"If a chap can't compose an epic poem while he's weaving tapestry he had better shut up", says William Morris (1834-1896). He was a brilliant designer, a political thinker and one of the most popular poets of his day. While his designs are still prized, his poetry fell for decades into neglect. Crafted and robust, his verse is something to be enjoyed, like other well-made objects. It is at the heart of his creative vision. This selection contains the best of his short poems, ranging from dramatic narratives with medieval settings to romantic lyrics, to "Chants for Socialists". His most popular poems, such as "The Defence of Guenevere" and "King Arthur's Tomb", appear here, as do extracts from "The Life and Death of Jason" and "Love is Enough". Extensive selections from poems of the "Earthly Paradise" time and "Poems by the Way" are also included.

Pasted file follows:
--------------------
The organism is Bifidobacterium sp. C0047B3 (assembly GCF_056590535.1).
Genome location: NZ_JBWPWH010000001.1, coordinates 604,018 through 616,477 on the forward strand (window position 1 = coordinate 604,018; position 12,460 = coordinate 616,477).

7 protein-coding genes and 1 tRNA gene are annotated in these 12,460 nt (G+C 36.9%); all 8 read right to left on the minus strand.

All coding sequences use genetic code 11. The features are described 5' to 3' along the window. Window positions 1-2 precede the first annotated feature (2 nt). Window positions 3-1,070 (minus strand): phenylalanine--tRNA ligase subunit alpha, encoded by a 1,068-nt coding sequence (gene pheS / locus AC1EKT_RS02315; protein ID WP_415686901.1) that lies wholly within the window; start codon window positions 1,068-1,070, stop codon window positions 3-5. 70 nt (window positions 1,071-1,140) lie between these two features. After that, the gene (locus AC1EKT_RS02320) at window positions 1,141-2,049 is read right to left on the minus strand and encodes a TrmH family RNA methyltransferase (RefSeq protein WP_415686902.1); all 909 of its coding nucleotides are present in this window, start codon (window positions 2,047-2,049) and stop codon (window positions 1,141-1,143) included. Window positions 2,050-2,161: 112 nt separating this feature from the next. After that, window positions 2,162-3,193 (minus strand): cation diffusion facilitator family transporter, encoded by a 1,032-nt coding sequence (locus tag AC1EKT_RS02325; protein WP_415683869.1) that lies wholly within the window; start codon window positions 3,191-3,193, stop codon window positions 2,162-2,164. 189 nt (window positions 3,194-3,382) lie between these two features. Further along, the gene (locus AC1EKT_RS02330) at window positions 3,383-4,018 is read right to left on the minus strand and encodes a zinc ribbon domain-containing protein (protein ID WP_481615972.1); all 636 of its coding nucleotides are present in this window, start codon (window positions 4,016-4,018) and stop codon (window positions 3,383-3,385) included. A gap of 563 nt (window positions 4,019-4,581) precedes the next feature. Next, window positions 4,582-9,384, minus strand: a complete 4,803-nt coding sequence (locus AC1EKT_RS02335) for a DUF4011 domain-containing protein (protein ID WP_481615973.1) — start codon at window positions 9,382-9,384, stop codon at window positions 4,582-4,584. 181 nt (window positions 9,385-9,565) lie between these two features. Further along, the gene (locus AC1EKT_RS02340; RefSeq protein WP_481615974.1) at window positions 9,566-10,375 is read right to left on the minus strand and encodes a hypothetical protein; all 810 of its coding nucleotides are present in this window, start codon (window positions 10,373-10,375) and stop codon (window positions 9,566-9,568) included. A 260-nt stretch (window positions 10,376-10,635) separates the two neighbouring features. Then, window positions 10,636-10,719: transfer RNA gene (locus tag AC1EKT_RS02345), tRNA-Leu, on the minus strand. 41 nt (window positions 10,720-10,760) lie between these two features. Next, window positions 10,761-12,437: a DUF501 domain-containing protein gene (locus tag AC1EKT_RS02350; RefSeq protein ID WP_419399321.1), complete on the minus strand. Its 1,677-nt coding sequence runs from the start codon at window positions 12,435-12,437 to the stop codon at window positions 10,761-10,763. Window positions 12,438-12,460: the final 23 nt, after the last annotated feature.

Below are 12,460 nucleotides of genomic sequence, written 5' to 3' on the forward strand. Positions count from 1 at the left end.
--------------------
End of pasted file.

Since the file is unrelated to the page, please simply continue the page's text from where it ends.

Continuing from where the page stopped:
William Morris was born in 1834. He was a brilliant designer and political thinker, as well as one of the most popular poets of his day. He was educated at Exeter College, Oxford and was strongly influenced by the Pre-Raphelites, especially Dante Gabriel Rossetti. In 1861 he became a founding partner of Morris, Marshall, Faulkner & Co., a prestigious design firm, and he also founded both the Socialist League and the Hammersmith Socialist society, Becoming known as an influential and persuasive speaker. His best-known collection of poetry is The Earthly Paradise (1868-1870). He died in 1896.